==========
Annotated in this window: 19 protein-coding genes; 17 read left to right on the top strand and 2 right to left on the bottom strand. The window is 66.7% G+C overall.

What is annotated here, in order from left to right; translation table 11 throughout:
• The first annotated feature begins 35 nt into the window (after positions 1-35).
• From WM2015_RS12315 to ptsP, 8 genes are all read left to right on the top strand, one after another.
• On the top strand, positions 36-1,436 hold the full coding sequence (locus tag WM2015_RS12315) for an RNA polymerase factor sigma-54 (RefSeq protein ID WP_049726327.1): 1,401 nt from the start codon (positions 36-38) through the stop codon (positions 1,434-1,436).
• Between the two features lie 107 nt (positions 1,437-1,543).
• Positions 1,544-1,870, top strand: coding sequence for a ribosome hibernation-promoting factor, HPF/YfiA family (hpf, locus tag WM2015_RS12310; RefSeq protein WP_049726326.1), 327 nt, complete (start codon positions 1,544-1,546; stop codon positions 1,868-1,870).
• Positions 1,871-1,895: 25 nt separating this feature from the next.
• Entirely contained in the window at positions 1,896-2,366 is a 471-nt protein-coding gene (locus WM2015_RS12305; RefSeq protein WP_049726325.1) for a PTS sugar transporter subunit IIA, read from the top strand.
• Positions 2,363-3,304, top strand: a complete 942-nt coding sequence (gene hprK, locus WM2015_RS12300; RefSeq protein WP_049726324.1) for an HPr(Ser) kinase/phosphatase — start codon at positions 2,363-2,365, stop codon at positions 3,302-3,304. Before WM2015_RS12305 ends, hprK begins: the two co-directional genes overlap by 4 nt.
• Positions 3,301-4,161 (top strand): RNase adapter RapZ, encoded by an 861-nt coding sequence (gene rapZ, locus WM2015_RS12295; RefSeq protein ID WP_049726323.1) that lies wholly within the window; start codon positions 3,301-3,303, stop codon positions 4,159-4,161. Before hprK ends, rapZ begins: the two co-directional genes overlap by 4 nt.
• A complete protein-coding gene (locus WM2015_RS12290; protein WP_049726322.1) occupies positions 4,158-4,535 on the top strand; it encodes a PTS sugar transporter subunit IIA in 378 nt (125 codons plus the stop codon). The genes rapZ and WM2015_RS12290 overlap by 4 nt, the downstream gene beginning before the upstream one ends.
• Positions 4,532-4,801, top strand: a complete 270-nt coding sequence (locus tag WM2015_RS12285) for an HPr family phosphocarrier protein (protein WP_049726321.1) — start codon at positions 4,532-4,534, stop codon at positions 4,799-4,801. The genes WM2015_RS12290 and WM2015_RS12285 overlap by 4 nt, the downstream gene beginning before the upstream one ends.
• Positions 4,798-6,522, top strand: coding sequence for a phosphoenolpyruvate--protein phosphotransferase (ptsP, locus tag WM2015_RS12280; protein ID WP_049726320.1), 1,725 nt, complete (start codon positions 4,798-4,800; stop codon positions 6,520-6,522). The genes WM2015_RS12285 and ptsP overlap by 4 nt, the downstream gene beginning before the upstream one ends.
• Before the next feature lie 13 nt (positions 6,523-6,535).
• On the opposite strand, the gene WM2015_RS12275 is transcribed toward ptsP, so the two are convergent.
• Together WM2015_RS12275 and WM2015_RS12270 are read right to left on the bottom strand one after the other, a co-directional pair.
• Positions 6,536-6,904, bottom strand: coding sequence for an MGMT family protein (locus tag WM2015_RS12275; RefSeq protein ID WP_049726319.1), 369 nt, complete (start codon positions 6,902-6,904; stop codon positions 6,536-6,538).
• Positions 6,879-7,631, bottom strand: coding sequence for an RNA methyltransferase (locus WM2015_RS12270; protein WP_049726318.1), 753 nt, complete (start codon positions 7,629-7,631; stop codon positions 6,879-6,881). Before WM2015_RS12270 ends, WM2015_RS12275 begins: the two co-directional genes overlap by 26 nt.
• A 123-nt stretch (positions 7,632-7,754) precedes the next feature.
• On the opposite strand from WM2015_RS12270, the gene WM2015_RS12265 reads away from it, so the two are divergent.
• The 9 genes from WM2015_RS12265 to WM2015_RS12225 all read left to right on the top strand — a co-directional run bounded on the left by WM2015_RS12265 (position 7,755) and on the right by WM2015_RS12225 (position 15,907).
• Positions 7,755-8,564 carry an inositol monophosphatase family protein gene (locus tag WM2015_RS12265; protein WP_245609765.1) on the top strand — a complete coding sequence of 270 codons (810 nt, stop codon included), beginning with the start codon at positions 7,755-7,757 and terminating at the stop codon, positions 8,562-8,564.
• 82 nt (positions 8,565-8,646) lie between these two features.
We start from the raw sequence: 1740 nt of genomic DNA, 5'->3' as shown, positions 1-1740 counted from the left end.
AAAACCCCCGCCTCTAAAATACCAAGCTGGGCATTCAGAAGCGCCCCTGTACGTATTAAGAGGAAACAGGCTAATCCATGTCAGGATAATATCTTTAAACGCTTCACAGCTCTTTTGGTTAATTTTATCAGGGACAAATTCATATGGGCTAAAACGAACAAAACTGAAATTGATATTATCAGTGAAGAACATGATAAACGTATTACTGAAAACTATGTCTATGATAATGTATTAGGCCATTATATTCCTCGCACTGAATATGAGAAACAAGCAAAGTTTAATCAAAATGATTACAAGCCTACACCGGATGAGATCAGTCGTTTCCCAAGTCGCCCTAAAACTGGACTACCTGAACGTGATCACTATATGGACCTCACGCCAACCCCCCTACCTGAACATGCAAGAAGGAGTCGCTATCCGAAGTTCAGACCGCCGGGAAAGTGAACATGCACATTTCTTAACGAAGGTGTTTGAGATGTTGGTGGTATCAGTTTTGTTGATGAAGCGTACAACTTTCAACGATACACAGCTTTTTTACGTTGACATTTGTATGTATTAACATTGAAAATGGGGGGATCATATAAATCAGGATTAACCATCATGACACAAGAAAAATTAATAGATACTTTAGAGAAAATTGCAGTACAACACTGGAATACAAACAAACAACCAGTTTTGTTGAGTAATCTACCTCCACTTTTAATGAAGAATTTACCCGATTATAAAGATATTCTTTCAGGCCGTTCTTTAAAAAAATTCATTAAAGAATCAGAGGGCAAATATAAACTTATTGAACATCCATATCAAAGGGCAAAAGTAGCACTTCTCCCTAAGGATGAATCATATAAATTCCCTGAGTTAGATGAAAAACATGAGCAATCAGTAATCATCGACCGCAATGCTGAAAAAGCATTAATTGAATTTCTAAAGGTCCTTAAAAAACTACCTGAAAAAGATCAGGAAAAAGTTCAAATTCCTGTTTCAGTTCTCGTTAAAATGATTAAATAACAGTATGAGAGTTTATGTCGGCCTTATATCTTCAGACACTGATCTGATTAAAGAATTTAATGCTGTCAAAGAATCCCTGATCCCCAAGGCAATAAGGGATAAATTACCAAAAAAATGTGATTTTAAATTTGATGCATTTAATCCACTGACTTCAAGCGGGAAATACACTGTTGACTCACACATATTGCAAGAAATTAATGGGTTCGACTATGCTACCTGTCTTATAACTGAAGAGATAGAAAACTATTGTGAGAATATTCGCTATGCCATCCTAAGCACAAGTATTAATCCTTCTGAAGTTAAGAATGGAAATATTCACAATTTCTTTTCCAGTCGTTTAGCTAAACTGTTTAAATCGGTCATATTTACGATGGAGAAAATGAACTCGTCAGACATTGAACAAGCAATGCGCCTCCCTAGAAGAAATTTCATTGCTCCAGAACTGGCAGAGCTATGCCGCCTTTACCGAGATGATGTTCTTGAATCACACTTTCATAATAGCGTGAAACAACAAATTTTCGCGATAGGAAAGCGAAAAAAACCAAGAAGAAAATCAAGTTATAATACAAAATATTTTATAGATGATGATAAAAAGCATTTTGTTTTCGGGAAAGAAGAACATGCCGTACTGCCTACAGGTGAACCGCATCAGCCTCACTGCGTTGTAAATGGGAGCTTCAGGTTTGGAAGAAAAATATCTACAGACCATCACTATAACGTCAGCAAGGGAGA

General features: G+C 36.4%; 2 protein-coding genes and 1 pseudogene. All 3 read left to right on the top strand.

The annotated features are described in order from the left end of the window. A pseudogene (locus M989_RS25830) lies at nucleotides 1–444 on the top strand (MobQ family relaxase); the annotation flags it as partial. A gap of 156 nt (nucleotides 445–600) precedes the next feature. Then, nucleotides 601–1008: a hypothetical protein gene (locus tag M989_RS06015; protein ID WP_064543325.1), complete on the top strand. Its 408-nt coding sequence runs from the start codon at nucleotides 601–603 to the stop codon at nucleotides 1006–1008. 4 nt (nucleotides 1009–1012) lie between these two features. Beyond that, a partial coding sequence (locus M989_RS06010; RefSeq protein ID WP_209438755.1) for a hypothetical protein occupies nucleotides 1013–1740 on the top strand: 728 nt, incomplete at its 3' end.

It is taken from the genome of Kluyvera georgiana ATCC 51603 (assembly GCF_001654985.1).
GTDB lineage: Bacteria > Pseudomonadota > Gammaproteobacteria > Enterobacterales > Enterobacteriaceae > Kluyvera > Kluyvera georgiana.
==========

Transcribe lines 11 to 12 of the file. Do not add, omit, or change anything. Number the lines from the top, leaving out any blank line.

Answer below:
• Positions 3,301-4,161 (top strand): RNase adapter RapZ, encoded by an 861-nt coding sequence (gene rapZ, locus WM2015_RS12295; RefSeq protein ID WP_049726323.1) that lies wholly within the window; start codon positions 3,301-3,303, stop codon positions 4,159-4,161. Before hprK ends, rapZ begins: the two co-directional genes overlap by 4 nt.
• A complete protein-coding gene (locus WM2015_RS12290; protein WP_049726322.1) occupies positions 4,158-4,535 on the top strand; it encodes a PTS sugar transporter subunit IIA in 378 nt (125 codons plus the stop codon). The genes rapZ and WM2015_RS12290 overlap by 4 nt, the downstream gene beginning before the upstream one ends.